Coat of armsEdit
The Transylvanian coat of arms depicts:
- An eagle on a blue background, representing medieval nobility (primarily Magyar)
- Sun and crescent moon, representing the Szeklers
- Seven red towers on a yellow background, representing the seven castles of the Transylvanian Saxons
These symbols (representing the three Transylvanian estates) had been in use (usually with the Hungarian coat of arms) since the 16th century because Transylvanian princes maintained their claims to the throne of the Kingdom of Hungary. The Diet of 1659 codified the coat of arms. While the Hungarians, Saxons and Szeklers are represented the Romanians are not, despite their proposal to include a representation of Dacia.
Regions are not legal administrative units in Romania; consequently, the coat of arms is only used within the coat of arms of Romania. This officially recognised image is based on the 1659 symbols, and includes the traditional Transylvania estates.
Another, short-lived heraldic representation of Transylvania is found on the coat of arms of Michael the Brave. Besides the Wallachian eagle and the Moldavian aurochs, Transylvania is represented by two lions holding a sword (referring to the Dacian Kingdom) standing on seven hills.
The 1848 revolutionary movement proposed a revision to the Transylvanian coat of arms, with representation of the Romanian majority. To the 1659 representation it introduced a central section, portraying a Dacian woman (symbolizing the Romanian nation) holding in her right hand a sickle and in her left a Roman legion's flag with the initials "D.F." (Dacia Felix). On the woman's right there was an eagle with a laurel crown in its beak, and on its left side a lion. This representation of the Romanian nation was inspired by a coin issued by the Roman emperor Marcus Julius Philippus at Ulpia Traiana Sarmizegetusa to honor the province of Dacia.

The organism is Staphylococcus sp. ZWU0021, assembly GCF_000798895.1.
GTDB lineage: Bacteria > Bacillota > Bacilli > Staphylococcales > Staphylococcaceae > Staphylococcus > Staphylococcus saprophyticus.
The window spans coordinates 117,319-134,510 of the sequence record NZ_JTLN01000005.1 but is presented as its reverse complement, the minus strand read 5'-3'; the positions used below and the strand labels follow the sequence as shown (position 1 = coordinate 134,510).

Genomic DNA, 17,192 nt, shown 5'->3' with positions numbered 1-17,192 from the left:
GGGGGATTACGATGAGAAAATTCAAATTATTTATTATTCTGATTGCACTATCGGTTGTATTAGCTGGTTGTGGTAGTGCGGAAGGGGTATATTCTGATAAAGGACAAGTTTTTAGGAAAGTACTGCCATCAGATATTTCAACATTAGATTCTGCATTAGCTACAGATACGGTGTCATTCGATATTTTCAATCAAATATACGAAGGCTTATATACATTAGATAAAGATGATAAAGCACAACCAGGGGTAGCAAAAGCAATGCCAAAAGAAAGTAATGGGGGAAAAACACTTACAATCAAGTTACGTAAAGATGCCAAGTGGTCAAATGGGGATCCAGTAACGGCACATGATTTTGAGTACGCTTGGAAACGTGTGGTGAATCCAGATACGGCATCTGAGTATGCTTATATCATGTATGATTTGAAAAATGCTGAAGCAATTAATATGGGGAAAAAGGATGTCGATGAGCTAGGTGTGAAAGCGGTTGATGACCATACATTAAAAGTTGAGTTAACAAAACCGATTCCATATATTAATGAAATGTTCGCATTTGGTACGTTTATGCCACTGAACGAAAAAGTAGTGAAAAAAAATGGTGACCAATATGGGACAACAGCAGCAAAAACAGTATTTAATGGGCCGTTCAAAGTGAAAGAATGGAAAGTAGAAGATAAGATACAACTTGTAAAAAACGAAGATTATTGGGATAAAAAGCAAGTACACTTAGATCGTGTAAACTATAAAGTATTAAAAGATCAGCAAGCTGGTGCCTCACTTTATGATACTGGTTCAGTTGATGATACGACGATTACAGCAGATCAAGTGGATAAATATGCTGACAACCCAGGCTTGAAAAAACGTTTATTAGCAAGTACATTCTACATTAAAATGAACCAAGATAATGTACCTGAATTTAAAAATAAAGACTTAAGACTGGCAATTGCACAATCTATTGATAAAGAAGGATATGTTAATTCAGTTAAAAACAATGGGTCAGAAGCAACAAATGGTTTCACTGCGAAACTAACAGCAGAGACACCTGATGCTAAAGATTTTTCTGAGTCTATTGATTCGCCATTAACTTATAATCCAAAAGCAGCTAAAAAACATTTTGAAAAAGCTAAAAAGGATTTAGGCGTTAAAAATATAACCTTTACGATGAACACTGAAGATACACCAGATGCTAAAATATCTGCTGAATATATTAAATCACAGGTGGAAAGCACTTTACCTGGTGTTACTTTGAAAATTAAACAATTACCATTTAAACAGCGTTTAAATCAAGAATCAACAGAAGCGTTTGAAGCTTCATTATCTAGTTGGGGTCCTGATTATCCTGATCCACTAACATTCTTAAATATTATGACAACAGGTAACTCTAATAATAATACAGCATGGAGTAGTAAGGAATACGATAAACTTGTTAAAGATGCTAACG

The history of Transylvania has been subject to disagreement between national narratives, especially those of Romania and Hungary. In November 2006, a Romanian newspaper reported on a project for a book on the history of Transylvania under the joint auspices of the Romanian Academy and the Hungarian Academy of Sciences.
- Prehistory of Transylvania
- The Ancient History of Transylvania
- History of Romania
- History of Cluj-Napoca
- History of Hungary
- Kingdom of Hungary in the Middle Ages
- List of Transylvanian rulers
- History of the Székely people
- Aftermath of World War I
- Celts in Transylvania
- National awakening of Romania
- Origin of the Romanians
- Transylvanian School
- Avram Iancu
- [dead link]
- Dennis P. Hupchick, Conflict and chaos in Eastern Europe, Palgrave Macmillan, 1995, p. 62
- Peter F. Sugar, Southeastern Europe under Ottoman rule, 1354–1804, University of Washington Press, 1993, pp. 150–154
- Béla Köpeczi (2008-07-09). History of Transylvania: From 1606 to 1830. Books.google.com. Retrieved 2017-07-10.
- Peter F. Sugar. "Southeastern Europe Under Ottoman Rule, 1354–1804" (History of East Central Europe), University of Washington Press, July 1983, page 163
- Paul Lendvai, Ann Major. The Hungarians: A Thousand Years of Victory in Defeat C. Hurst & Co. Publishers, 2003, page 146;
- " In 1711, after the Peace Treaty of Szatmar, Austrian control was firmly established over all of Hungary and Erdely, and the princes of Transylvania were replaced by Austrian governors. " (Google Search)Glockner, Peter G.; Bagossy, Nora Varga (2007). Encyclopaedia Hungarica: English. Hungarian Ethnic Lexicon Foundation. ISBN 9781553831785.
- "Transylvania" (2009). Encyclopædia Britannica. Retrieved July 7, 2009
- "Diploma Leopoldinum" (2009). Encyclopædia Britannica. Retrieved July 7, 2009
- John F. Cadzow, Andrew Ludanyi, Louis J. Elteto, Transylvania: The Roots of Ethnic Conflict, Kent State University Press, 1983, page 79
- James Minahan: One Europe, many nations: a historical dictionary of European national groups, Greenwood Press, Westport, CT 06991
- "Archived copy". Archived from the original on April 24, 2006. Retrieved November 4, 2008.
- Gündisch, Konrad (1998). Siebenbürgen und die Siebenbürger Sachsen. Langen Müller. ISBN 3-7844-2685-9.
- Lendering, Jona. "Herodotus of Halicarnassus". Retrieved 2006-11-26.
- "The History of Transylvania and the Transylvanian Saxons". Sibiweb.de. Retrieved 2017-07-10.
- Kosáry Domokos, Bevezetés a magyar történelem forrásaiba és irodalmába 1, p. 29
- Peter F. Sugar. A History of Hungary. Books.google.com. p. 11. Retrieved 2017-07-10.
- Florin Curta, Southeastern Europe in the Middle Ages, 500–1250, Cambridge University Press, 2006 p 188
- C. W. Previté-Orton (1975-07-24). Cambridge Medieval History, Shorter: Volume 2, The Twelfth Century to the ... Books.google.com. Retrieved 2017-07-10.